Saying that traffic was backed up as far as Winnipeg, CN Rail is suing Wet’suwet’en supporters who blocked rail lines into the Port of Prince Rupert in February.
CN says the two days of blockades near New Hazelton affected nearly 5,000 freight cars carrying $270-million worth of goods.
The blockades were set up in support of Wet’suwet’en hereditary chiefs in their fight against construction of the Coastal GasLink pipeline.
The rail company is suing an undisclosed number of protesters for the Feb. 8 and 9 blockades.
The railway wants an undisclosed amount in damages, a permanent injunction against blockaders’ “unlawful and unauthorized.
“CN is and will suffer irreparable harm if the injunction is not granted,” according to the civil claim obtained by the CBC.
“This is a serious issue to be tried regarding the unlawful and unauthorized trespassing to its lands, [and] the interference with its business,” the claim stated.
The issue set off a crisis across the country as supporters of the hereditary chiefs blocks rail lines and held protests in numerous cities.
The protests grew after the RCMP raided and tore down an Indigenous camp near Smithers.
The pipeline has the support of all First Nations along the route, but hereditary chiefs of Wet’suwet’en Nation, through which 28% of the 670-km route passes, oppose it.
A group of unelected hereditary chiefs had set up a camp near Smithers and have kicked out Coastal GasLink workers.
The RCMP said they found traps like felled trees and three stacks of tires along with flammables along the access road.
On Jan. 7, 2019, RCMP arrested 14 protesters along the B.C. logging road.
International attention was drawn to the issue when a British newspaper reported RCMP were ready to shoot protesters when they broke up the camp. The RCMP denied the story.
On Dec. 31, the B.C. Supreme Court granted CGL an injunction against members of the Wet’suwet’en First Nation from blocking the pipeline route near Smithers, B.C.
But the situation has been further complicated after a Jan. 3 edict by the Unist’ot’en, a smaller group within the First Nation, that they intend to terminate an agreement that had granted the company access to the land.
The RCMP checkpoint had been set up at the 27-km mark of the forest service road “to mitigate safety concerns related to the hazardous items of fallen trees and tire piles with incendiary fluids along the roadway.”
The $6.6 billion pipeline, to be operated by TC Energy Corp, would transport gas from near Dawson Creek in northeast B.C. to Kitimat on the coast and supply Canada’s largest liquefied natural gas export terminal, called LNG Canada, which is under construction.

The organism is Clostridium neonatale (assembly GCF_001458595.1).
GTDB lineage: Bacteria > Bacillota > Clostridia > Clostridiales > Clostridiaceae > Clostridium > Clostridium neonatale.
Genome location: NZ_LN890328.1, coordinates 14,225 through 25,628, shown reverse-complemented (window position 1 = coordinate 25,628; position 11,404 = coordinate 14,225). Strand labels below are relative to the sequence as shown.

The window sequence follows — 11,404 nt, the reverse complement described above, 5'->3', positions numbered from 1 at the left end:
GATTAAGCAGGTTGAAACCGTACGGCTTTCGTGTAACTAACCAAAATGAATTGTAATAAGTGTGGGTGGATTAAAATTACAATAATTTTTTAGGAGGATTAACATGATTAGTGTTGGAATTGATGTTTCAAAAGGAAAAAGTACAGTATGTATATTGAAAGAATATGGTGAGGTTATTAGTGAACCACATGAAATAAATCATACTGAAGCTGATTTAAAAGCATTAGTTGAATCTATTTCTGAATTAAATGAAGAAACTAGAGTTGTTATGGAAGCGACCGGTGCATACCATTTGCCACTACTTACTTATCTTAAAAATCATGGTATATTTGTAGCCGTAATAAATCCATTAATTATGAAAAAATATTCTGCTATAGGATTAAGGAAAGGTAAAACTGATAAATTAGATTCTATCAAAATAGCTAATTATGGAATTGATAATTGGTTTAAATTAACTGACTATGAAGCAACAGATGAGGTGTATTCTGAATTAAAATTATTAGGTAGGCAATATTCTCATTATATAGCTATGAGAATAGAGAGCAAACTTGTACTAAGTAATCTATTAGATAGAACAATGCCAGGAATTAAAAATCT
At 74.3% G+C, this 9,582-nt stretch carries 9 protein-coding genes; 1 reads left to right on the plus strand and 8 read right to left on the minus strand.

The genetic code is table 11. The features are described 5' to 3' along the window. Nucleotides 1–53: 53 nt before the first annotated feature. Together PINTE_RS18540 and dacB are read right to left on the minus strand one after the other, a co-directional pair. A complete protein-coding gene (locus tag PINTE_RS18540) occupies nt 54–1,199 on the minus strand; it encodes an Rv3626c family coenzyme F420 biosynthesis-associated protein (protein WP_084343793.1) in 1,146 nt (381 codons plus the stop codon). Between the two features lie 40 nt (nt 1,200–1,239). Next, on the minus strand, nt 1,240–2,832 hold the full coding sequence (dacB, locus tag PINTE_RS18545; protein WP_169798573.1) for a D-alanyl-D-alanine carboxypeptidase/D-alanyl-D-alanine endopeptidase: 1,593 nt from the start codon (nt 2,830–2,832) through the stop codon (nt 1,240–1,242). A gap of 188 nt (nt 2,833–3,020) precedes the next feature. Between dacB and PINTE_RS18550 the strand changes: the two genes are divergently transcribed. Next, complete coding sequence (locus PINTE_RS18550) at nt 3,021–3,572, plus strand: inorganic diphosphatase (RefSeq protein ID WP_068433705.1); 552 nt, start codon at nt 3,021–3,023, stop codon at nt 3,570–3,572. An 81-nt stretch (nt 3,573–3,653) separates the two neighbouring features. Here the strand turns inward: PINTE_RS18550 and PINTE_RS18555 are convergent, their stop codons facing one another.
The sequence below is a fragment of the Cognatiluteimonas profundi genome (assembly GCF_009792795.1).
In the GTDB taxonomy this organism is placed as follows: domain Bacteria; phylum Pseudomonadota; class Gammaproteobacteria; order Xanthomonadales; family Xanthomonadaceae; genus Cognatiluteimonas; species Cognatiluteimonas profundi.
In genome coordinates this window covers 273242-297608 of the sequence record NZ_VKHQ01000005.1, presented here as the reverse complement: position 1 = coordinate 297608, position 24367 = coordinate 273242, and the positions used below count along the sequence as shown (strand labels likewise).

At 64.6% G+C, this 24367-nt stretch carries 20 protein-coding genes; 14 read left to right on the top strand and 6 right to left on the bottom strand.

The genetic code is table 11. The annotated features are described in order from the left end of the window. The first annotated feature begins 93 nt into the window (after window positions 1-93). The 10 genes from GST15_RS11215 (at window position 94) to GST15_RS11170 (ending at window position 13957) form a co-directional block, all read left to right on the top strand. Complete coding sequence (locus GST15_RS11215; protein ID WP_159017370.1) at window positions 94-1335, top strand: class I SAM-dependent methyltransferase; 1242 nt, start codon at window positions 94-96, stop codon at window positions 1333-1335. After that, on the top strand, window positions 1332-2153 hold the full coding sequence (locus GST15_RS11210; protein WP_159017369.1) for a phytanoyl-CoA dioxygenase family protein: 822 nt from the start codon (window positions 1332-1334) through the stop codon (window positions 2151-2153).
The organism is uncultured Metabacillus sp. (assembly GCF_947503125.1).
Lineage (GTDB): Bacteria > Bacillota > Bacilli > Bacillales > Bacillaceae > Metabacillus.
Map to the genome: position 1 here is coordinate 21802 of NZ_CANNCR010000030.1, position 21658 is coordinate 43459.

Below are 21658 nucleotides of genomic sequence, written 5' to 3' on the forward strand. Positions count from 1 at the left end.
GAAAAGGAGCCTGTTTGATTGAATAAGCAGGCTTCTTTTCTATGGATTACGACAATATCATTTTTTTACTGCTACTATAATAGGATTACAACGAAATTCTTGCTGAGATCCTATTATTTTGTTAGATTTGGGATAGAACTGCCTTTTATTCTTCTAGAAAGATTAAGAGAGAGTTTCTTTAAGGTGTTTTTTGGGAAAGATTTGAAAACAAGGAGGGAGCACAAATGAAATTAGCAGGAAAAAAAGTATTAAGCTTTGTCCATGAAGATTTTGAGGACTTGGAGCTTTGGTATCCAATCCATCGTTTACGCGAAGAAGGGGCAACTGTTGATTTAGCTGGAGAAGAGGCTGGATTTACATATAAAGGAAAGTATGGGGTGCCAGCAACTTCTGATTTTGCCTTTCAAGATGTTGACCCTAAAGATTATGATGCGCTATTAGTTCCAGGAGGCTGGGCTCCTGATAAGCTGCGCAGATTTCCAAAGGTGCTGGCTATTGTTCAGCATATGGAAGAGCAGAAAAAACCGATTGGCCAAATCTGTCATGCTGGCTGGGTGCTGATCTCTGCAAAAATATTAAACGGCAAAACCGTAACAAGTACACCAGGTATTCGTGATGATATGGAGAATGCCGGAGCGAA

Dave Naylor is the News Editor of the Western Standard
MORGAN: “Hyper-loop” pipe dream a financial disaster waiting to happen
Cory Morgan writes about the wild costs involved in Alberta’s latest “monorail” craze.
It is a story that repeats itself every five years or so; proposals for a high-speed rail between Calgary and Edmonton. The pattern is always the same. An idea for a high-speed train is pitched with great fanfare, a feasibility study is conducted which concludes that a massive taxpayer investment is involved and the project gets put on the shelf. The latest proposal from Toronto-based Transpod to build a pie-in-the-sky hyperloop is no exception.
The concept sounds exciting indeed. A low-pressure tube would be constructed which will move pods containing passengers and freight at speeds of up to 1000 kilometers per hour. The models and drawings look cool and futuristic and many people are getting excited at the prospect of commuting to work in a vacuum tube as George Jetson in the futuristic 1960s. I hate to rain on folk’s parade, but this concept is simply not viable.
Let’s look at the cost to begin with. Transpod is giving an estimate of $6 billion to $8 billion simply to construct the line. Companies making pitches always low-ball estimates and the costs required to expropriate 300 kilometers of land for a line will be huge, not to mention the delays which will surely come as some intransigent landowners refuse to cooperate. With this not having been formally studied yet and with the long timelines, $10 billion will likely end up as a more realistic estimate and that is still modest.
For the sake of simplicity, let’s set a ticket price at $100 per passenger. At that price, the line would have to transport one hundred million passengers simply to recover the cost of construction for the line. The new line would have to carry 27,000 passengers per day for 10 years in order to reach that number. Again, this is simply to regain the capital costs on the project. Ongoing expenses such as electricity, staffing, maintenance have not been taken into consideration, let alone profit.
Now how will we capture the interest of 27,000 people per day in order to get them to ride this thing. How viable and practical does this sound?
Well let’s compare it to a typical family trip on the weekend from Calgary to see Aunt Ethel. The family will have to be packed up and taken to the station either in a personal vehicle or through some form of public transportation. They will have to check in and eventually be boarded onto the pod. Upon arrival in Edmonton, they will then have to take a cab or public transit to get to Aunt Ethel’s, where they will spend the weekend without the convenience of a personal vehicle. They will then have to repeat the process in order to get home.
With a $10 billion price tags, we can expect security times to be similar to airports. With half an hour on the pod – coupled with the other time delays due to check in and local transport – the trip will take about one and a half hours each way at the low cost of $800 in total. All this to save about the difference of 1 and a half hours in the family car at a fuel cost of perhaps $80. Would you do it?
This company will also be moving freight, but let’s face it, the freight will face all the same challenges that passenger services have. It would be a niche market at best for products which are small, in a rush and have somebody at each end to deal with drop off and pick up. It won’t compete well with conventional freight transport.